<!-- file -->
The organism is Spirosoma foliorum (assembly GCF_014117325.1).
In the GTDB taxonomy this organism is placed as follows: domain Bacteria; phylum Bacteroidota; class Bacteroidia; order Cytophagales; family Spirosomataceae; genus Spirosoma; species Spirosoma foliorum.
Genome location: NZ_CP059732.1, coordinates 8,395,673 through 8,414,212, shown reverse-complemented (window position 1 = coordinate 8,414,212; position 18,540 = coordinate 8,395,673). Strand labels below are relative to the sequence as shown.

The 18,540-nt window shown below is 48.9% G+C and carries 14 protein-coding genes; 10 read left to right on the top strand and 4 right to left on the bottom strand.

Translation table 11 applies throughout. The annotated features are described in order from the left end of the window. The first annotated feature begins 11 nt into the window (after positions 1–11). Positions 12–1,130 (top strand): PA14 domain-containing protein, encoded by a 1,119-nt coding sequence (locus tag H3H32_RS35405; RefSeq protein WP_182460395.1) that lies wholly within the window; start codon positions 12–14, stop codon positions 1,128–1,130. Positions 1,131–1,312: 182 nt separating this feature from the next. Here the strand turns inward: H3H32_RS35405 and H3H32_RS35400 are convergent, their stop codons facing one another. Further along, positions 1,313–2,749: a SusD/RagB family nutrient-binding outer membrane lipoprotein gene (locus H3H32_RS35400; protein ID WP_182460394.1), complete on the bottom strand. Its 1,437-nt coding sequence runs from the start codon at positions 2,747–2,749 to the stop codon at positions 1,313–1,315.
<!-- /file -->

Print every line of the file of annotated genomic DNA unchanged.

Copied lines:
The organism is Spirosoma foliorum (assembly GCF_014117325.1).
In the GTDB taxonomy this organism is placed as follows: domain Bacteria; phylum Bacteroidota; class Bacteroidia; order Cytophagales; family Spirosomataceae; genus Spirosoma; species Spirosoma foliorum.
Genome location: NZ_CP059732.1, coordinates 8,395,673 through 8,414,212, shown reverse-complemented (window position 1 = coordinate 8,414,212; position 18,540 = coordinate 8,395,673). Strand labels below are relative to the sequence as shown.

The 18,540-nt window shown below is 48.9% G+C and carries 14 protein-coding genes; 10 read left to right on the top strand and 4 right to left on the bottom strand.

Translation table 11 applies throughout. The annotated features are described in order from the left end of the window. The first annotated feature begins 11 nt into the window (after positions 1–11). Positions 12–1,130 (top strand): PA14 domain-containing protein, encoded by a 1,119-nt coding sequence (locus tag H3H32_RS35405; RefSeq protein WP_182460395.1) that lies wholly within the window; start codon positions 12–14, stop codon positions 1,128–1,130. Positions 1,131–1,312: 182 nt separating this feature from the next. Here the strand turns inward: H3H32_RS35405 and H3H32_RS35400 are convergent, their stop codons facing one another. Further along, positions 1,313–2,749: a SusD/RagB family nutrient-binding outer membrane lipoprotein gene (locus H3H32_RS35400; protein ID WP_182460394.1), complete on the bottom strand. Its 1,437-nt coding sequence runs from the start codon at positions 2,747–2,749 to the stop codon at positions 1,313–1,315.